networks and devices guarantee more
Myth: Clustered storage is only for HPC.                     performance.
Reality: Some vendors only support high-                     Reality: It's not just about the number of
performance computing (HPC) parallel or                      components or speeds and feeds. More nodes,
sequential data access. Others support                       ports, memory and disks do not guarantee more
concurrent and random small I/Os, including                  performance for applications.; It depends on how
metadata lookup from any node in the cluster.                those resources are deployed and how the
                                                             storage management software enables those
Myth: Clustered storage is only for parallel or              resources to avoid bottlenecks. For some
sequential access.                                           clustered NAS and storage systems, more nodes
Reality: Some solutions also support OLTP, as                are required to compensate for overhead or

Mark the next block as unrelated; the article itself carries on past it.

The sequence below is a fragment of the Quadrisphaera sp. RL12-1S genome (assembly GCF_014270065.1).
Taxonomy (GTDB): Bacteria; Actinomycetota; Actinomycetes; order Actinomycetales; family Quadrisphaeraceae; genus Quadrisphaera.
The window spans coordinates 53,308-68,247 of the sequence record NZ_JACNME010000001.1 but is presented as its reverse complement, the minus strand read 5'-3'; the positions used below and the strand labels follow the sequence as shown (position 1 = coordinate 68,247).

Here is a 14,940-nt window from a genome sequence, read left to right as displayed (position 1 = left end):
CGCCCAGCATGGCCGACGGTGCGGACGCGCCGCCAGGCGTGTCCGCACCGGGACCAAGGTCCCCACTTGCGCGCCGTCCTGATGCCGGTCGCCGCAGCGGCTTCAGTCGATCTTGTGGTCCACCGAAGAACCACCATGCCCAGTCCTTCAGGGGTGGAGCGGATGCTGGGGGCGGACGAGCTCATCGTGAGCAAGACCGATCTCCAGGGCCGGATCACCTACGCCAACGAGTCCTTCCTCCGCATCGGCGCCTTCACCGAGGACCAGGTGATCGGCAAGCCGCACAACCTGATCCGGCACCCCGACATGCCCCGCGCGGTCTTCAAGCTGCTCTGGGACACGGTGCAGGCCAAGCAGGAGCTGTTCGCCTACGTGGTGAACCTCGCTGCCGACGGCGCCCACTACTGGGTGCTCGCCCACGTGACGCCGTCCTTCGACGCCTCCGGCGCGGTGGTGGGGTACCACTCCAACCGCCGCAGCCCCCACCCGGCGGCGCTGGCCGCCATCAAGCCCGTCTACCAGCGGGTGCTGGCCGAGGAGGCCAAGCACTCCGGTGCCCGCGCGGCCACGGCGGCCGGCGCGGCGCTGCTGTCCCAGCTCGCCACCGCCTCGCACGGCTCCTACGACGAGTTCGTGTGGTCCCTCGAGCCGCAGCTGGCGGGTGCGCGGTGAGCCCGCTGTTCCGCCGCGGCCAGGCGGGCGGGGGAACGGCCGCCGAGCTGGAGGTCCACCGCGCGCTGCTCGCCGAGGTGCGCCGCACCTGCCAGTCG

well as general file serving, while others can               performance congestion owhen f processing
handle bulk storage applications cost-effectively.           diverse application workload and performance

Clustered NAS gaining in popularity
By George Schultz

Using clustering technology to scale the performance, capacity, connectivity and availability of servers isn't
new. Clustered storage, however, is another matter.

                                            Page 8 of 17
 eGuide to Storage                                                                   SearchStorageAsia

While clustered storage is often associated with high performance computing, the reality is that mainstream
commercial environments are adopting clustered storage at a rapid rate. These businesses are attracted by
the way clustered storage now leverages established technologies such as Ethernet, Fibre Channel and
InfiniBand protocols, by its reliance on open access methods such as NFS and Windows CIFS, and by its use
of industry-standard servers and third-party storage.

The clustered storage solutions enjoying the highest growth rates may be network attached storage (NAS) file